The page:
"It's fake news that Trump wants Kosovo to have army"

Analyst Obrad Kesic says the news that the Trump administration wants "the state" of Kosovo to have its own army is - fake.

Source: Sputnik
(Getty Images, file)
(Getty Images, file)

Speaking for Russia's Sputnik agency, Kesic said the manner in which the U.S. Senate confirmation hearing of James Mattis was presented in Serbia represents "a completely fake picture of America's new foreign policy."

During the January 12 hearing, Mattis, who has since been confirmed as U.S. secretary of defense, said that "before it would be prudent to reduce the U.S. military presence, the Kosovo Security Forces must receive a mandate to conduct domestic security and territorial defense, a shift that will require constitutional change with parliamentary support."

"First, this has been presented as the official stance of the administration, while the future minister said it during the hearing, therefore, before he became secretary of defense. Second, he spoke in the context of the policy being carried out by the U.S. administration for more than ten years and in front of the members of a committee that includes the biggest hawks when it comes not only to the issue of Kosovo and Serbs in the Balkans, but also Russia," Kesic said.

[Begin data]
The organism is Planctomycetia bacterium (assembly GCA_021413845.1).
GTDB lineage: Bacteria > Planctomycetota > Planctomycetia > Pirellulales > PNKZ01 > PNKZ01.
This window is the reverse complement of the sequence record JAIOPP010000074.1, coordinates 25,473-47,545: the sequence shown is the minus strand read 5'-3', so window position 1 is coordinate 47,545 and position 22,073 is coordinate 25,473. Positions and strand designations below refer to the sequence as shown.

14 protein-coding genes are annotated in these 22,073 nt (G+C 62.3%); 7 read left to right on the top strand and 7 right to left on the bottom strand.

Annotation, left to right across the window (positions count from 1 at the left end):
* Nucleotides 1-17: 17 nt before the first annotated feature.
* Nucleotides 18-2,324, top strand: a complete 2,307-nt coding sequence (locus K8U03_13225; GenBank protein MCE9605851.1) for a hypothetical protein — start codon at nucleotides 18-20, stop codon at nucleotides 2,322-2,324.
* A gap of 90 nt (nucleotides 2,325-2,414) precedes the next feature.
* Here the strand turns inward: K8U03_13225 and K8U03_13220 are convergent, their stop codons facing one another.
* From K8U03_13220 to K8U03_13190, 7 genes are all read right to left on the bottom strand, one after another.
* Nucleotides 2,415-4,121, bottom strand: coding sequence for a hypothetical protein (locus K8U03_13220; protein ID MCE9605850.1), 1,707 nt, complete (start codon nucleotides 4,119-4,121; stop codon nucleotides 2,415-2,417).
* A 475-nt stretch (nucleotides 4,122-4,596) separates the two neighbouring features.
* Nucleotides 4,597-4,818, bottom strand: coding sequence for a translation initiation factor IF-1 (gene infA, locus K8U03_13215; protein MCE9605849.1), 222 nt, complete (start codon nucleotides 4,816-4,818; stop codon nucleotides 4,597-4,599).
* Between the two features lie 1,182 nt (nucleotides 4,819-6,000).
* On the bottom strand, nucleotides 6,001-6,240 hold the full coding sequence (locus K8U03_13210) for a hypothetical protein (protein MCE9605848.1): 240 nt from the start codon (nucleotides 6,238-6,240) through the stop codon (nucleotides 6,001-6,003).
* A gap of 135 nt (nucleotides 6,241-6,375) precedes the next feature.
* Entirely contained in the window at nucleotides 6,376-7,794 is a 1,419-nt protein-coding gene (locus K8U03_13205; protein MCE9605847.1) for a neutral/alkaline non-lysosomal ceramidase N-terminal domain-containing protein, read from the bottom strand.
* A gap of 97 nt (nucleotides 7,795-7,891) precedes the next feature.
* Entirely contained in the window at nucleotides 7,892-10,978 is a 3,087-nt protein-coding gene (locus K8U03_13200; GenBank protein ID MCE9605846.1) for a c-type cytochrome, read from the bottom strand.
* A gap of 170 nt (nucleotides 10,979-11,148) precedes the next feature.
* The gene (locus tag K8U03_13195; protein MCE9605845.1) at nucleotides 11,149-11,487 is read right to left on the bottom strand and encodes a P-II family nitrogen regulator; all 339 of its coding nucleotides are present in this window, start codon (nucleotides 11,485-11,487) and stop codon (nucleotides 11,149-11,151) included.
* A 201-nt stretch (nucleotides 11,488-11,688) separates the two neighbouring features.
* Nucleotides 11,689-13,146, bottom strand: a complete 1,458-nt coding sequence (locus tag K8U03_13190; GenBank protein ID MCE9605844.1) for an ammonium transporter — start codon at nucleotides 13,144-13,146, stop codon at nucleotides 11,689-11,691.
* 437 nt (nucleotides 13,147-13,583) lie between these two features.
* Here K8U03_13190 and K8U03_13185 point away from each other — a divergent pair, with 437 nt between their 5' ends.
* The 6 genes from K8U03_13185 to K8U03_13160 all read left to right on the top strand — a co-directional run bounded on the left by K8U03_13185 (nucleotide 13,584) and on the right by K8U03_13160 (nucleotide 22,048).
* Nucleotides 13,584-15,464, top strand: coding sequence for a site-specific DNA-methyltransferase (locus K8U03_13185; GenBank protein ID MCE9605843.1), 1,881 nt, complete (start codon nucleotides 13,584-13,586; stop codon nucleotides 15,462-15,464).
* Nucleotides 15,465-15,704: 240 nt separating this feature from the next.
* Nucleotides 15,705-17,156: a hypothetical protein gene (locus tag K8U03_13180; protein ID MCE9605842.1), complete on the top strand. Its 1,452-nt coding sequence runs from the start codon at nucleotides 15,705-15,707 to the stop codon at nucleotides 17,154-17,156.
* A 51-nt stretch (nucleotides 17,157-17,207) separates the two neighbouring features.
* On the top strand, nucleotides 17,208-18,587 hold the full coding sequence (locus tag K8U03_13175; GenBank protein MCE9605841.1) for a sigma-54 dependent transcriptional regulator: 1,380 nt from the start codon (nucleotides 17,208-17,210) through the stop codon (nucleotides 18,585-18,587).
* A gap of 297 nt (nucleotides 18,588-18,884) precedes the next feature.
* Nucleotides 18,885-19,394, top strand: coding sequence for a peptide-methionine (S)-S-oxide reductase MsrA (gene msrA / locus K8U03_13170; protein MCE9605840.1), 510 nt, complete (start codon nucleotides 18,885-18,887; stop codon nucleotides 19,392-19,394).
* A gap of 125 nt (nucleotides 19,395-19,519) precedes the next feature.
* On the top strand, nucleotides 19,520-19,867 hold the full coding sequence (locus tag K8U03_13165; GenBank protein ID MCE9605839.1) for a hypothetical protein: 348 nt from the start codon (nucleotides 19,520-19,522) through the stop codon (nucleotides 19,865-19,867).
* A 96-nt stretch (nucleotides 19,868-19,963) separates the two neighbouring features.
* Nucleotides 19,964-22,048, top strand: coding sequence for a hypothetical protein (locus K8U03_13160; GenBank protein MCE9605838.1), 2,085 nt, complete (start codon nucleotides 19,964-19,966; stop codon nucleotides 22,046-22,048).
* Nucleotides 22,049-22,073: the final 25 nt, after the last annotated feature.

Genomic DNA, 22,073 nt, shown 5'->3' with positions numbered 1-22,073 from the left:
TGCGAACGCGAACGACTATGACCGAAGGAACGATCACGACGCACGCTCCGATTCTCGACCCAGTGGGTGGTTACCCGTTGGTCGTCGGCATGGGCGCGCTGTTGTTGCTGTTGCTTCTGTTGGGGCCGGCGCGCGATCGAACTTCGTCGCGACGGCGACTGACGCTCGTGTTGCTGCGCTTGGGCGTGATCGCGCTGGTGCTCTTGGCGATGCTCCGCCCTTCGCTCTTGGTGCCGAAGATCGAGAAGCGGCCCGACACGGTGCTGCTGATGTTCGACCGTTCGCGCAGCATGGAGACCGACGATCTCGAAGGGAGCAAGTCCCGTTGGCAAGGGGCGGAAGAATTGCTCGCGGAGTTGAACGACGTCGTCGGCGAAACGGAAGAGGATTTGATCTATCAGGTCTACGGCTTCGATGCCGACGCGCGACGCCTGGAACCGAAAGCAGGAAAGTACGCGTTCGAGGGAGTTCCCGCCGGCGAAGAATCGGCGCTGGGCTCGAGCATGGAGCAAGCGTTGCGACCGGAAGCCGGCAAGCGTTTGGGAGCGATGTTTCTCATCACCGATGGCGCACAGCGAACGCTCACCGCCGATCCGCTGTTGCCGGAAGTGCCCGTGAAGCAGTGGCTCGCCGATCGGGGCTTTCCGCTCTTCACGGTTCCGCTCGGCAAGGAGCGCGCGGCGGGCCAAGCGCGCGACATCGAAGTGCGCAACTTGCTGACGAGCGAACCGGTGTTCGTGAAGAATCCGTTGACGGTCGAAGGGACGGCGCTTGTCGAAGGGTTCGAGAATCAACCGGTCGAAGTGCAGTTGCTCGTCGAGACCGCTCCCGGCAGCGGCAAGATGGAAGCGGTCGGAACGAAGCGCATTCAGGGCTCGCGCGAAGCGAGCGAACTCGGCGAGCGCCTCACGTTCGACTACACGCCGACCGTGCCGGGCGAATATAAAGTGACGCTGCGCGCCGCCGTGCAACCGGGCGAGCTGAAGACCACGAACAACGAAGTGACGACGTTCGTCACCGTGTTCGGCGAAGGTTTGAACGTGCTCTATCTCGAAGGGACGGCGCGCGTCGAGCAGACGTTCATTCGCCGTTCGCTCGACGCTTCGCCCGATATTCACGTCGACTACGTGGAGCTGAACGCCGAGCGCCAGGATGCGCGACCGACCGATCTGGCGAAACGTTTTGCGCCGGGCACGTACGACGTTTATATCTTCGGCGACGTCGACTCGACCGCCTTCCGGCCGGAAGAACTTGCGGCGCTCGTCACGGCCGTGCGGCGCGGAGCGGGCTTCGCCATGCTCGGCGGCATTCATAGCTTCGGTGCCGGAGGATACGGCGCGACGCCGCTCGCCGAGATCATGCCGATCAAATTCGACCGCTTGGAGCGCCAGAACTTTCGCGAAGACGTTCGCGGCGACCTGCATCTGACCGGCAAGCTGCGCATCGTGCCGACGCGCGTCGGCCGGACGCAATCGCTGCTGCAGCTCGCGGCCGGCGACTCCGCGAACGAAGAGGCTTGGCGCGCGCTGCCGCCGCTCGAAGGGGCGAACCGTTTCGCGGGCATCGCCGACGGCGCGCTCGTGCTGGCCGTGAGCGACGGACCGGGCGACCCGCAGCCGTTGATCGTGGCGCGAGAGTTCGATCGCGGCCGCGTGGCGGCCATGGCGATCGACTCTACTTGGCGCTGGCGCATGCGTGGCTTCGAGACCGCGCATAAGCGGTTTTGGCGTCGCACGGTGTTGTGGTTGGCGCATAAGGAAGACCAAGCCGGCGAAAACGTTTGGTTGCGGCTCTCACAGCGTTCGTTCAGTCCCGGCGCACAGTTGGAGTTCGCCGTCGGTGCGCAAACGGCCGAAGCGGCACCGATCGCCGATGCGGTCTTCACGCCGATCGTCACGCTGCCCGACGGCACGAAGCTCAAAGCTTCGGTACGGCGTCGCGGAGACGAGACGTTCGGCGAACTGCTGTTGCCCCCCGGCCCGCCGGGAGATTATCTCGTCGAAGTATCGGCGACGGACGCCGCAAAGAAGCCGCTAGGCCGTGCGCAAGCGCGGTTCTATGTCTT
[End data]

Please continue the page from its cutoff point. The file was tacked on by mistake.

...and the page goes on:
In that context, he continued, "it goes without saying that new minister Mattis would not go to far in announcing the new guidelines of some new policy, that is yet to be defined."

Former Serbian Ambassador to the U.S. Ivan Vujacic is of a similar opinion, noting that Mattis, in order to become secretary of defense, told the committee things that are in line with Pentagon's general policy so far, and with the reduction of the country's military presence abroad.

Vujacic also stressed that the defense minister is not the one in charge of foreign policy - "and this is a foreign policy issue."

"Americans went in Kosovo together with Europeans under the slogan, 'together in, together out'. That means that while European or any other troops are present in KFOR, the U.S. will remain with them," said Vujacic.

The former ambassador interpreted the answers given by Mattis as "routine, based on the previously determined policy to reduce the military contingent - while there's a big question mark over whether it will be completely withdrawn."

"In other words, I would not assign the importance of a definitive decision by the U.S. government to this, that this will really be implemented," Vujacic concluded.

Politics

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